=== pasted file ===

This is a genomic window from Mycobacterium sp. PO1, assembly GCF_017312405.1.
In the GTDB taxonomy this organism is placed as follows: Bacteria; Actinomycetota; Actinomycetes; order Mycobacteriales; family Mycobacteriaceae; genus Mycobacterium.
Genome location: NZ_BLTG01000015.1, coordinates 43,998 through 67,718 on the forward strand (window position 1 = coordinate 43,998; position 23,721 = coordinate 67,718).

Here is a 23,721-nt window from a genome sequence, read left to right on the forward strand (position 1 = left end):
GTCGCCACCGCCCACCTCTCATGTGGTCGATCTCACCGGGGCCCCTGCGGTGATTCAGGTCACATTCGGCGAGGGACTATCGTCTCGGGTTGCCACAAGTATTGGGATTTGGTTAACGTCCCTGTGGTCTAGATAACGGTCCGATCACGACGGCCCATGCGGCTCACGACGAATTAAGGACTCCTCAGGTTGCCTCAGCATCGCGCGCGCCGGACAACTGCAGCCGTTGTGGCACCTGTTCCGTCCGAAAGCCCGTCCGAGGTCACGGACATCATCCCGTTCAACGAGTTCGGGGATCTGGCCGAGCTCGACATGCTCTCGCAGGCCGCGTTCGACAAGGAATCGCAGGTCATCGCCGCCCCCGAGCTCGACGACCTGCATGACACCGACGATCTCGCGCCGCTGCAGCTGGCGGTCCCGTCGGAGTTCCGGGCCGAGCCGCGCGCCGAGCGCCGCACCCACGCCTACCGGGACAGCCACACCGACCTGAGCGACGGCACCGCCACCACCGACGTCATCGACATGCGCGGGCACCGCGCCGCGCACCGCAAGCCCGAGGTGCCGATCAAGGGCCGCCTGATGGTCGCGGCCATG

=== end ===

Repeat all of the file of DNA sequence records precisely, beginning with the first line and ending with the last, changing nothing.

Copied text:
This is a genomic window from Mycobacterium sp. PO1, assembly GCF_017312405.1.
In the GTDB taxonomy this organism is placed as follows: Bacteria; Actinomycetota; Actinomycetes; order Mycobacteriales; family Mycobacteriaceae; genus Mycobacterium.
Genome location: NZ_BLTG01000015.1, coordinates 43,998 through 67,718 on the forward strand (window position 1 = coordinate 43,998; position 23,721 = coordinate 67,718).

Here is a 23,721-nt window from a genome sequence, read left to right on the forward strand (position 1 = left end):
GTCGCCACCGCCCACCTCTCATGTGGTCGATCTCACCGGGGCCCCTGCGGTGATTCAGGTCACATTCGGCGAGGGACTATCGTCTCGGGTTGCCACAAGTATTGGGATTTGGTTAACGTCCCTGTGGTCTAGATAACGGTCCGATCACGACGGCCCATGCGGCTCACGACGAATTAAGGACTCCTCAGGTTGCCTCAGCATCGCGCGCGCCGGACAACTGCAGCCGTTGTGGCACCTGTTCCGTCCGAAAGCCCGTCCGAGGTCACGGACATCATCCCGTTCAACGAGTTCGGGGATCTGGCCGAGCTCGACATGCTCTCGCAGGCCGCGTTCGACAAGGAATCGCAGGTCATCGCCGCCCCCGAGCTCGACGACCTGCATGACACCGACGATCTCGCGCCGCTGCAGCTGGCGGTCCCGTCGGAGTTCCGGGCCGAGCCGCGCGCCGAGCGCCGCACCCACGCCTACCGGGACAGCCACACCGACCTGAGCGACGGCACCGCCACCACCGACGTCATCGACATGCGCGGGCACCGCGCCGCGCACCGCAAGCCCGAGGTGCCGATCAAGGGCCGCCTGATGGTCGCGGCCATG